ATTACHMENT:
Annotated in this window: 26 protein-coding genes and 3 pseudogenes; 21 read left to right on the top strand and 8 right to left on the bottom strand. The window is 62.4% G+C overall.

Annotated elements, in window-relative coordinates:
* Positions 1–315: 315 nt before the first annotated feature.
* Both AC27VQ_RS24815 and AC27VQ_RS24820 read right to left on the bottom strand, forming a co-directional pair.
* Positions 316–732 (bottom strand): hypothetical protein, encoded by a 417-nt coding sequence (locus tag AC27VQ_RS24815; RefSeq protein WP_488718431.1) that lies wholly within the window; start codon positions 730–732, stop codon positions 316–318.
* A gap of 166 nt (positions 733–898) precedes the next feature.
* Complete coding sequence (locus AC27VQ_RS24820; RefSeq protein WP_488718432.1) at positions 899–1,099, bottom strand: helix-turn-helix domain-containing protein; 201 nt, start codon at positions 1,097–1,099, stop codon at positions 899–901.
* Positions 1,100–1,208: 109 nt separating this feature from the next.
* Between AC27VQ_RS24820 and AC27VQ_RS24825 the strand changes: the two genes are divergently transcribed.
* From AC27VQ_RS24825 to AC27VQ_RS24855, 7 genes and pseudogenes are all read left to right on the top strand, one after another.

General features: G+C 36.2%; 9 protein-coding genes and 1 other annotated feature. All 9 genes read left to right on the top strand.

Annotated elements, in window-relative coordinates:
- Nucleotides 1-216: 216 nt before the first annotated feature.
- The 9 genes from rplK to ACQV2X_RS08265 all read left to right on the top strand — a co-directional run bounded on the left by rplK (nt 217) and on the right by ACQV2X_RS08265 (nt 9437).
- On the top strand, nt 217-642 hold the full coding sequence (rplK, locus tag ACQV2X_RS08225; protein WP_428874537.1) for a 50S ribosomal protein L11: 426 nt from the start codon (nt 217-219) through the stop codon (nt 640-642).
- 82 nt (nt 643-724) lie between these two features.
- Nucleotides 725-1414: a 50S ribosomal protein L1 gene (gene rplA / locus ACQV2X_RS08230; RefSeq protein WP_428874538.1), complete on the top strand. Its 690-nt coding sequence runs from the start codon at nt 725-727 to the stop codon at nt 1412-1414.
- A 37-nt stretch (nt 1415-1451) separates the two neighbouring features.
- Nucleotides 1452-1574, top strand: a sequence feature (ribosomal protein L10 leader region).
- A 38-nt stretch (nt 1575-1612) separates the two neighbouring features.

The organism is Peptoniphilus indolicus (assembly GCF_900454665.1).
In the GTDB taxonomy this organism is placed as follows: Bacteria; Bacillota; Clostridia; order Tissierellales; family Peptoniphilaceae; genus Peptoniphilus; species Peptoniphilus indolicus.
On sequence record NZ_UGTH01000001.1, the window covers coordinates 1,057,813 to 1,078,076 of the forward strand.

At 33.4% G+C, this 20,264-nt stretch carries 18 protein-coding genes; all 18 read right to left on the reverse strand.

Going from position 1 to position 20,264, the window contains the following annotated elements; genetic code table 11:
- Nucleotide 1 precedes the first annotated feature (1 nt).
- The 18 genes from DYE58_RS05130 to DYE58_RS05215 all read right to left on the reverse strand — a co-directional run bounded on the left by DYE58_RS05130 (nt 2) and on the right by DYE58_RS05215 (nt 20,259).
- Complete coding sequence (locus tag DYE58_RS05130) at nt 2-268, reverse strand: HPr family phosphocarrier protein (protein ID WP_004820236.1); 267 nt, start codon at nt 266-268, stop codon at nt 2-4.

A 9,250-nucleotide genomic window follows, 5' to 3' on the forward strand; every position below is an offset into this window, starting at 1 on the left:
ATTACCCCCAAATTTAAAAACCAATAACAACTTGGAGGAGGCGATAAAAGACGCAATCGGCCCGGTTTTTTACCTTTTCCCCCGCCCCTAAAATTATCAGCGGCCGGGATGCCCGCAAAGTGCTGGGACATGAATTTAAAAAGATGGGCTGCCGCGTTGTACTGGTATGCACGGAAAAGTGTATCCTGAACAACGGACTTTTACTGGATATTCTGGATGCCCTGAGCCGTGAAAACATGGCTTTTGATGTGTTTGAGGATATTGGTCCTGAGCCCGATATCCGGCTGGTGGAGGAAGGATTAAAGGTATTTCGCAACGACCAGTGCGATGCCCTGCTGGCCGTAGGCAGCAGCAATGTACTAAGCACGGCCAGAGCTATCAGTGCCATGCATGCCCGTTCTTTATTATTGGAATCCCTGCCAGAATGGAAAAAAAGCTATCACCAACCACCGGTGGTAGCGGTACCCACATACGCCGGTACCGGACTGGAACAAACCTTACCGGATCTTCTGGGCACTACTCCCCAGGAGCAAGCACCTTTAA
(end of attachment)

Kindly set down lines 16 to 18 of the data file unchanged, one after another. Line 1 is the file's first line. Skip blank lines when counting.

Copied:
- 82 nt (nt 643-724) lie between these two features.
- Nucleotides 725-1414: a 50S ribosomal protein L1 gene (gene rplA / locus ACQV2X_RS08230; RefSeq protein WP_428874538.1), complete on the top strand. Its 690-nt coding sequence runs from the start codon at nt 725-727 to the stop codon at nt 1412-1414.
- A 37-nt stretch (nt 1415-1451) separates the two neighbouring features.